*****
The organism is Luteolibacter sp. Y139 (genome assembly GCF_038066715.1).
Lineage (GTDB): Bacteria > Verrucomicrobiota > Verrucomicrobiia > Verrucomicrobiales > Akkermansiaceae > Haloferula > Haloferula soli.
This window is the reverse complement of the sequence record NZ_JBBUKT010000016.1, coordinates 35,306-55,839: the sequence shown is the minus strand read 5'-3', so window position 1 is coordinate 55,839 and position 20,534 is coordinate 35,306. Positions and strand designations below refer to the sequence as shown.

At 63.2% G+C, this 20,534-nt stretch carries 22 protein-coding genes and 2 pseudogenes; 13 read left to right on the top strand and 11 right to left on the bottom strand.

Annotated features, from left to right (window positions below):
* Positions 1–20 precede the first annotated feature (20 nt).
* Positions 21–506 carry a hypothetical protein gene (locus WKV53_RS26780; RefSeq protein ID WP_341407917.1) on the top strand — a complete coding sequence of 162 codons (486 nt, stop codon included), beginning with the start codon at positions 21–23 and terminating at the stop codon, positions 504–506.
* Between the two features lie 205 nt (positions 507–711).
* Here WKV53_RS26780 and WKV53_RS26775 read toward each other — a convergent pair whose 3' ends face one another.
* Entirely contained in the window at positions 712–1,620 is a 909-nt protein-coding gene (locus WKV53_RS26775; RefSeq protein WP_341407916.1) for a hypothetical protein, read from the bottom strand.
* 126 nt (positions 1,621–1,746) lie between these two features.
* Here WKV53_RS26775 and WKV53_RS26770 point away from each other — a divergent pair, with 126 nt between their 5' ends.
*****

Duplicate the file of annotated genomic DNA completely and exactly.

The organism is Luteolibacter sp. Y139 (genome assembly GCF_038066715.1).
Lineage (GTDB): Bacteria > Verrucomicrobiota > Verrucomicrobiia > Verrucomicrobiales > Akkermansiaceae > Haloferula > Haloferula soli.
This window is the reverse complement of the sequence record NZ_JBBUKT010000016.1, coordinates 35,306-55,839: the sequence shown is the minus strand read 5'-3', so window position 1 is coordinate 55,839 and position 20,534 is coordinate 35,306. Positions and strand designations below refer to the sequence as shown.

At 63.2% G+C, this 20,534-nt stretch carries 22 protein-coding genes and 2 pseudogenes; 13 read left to right on the top strand and 11 right to left on the bottom strand.

Annotated features, from left to right (window positions below):
* Positions 1–20 precede the first annotated feature (20 nt).
* Positions 21–506 carry a hypothetical protein gene (locus WKV53_RS26780; RefSeq protein ID WP_341407917.1) on the top strand — a complete coding sequence of 162 codons (486 nt, stop codon included), beginning with the start codon at positions 21–23 and terminating at the stop codon, positions 504–506.
* Between the two features lie 205 nt (positions 507–711).
* Here WKV53_RS26780 and WKV53_RS26775 read toward each other — a convergent pair whose 3' ends face one another.
* Entirely contained in the window at positions 712–1,620 is a 909-nt protein-coding gene (locus WKV53_RS26775; RefSeq protein WP_341407916.1) for a hypothetical protein, read from the bottom strand.
* 126 nt (positions 1,621–1,746) lie between these two features.
* Here WKV53_RS26775 and WKV53_RS26770 point away from each other — a divergent pair, with 126 nt between their 5' ends.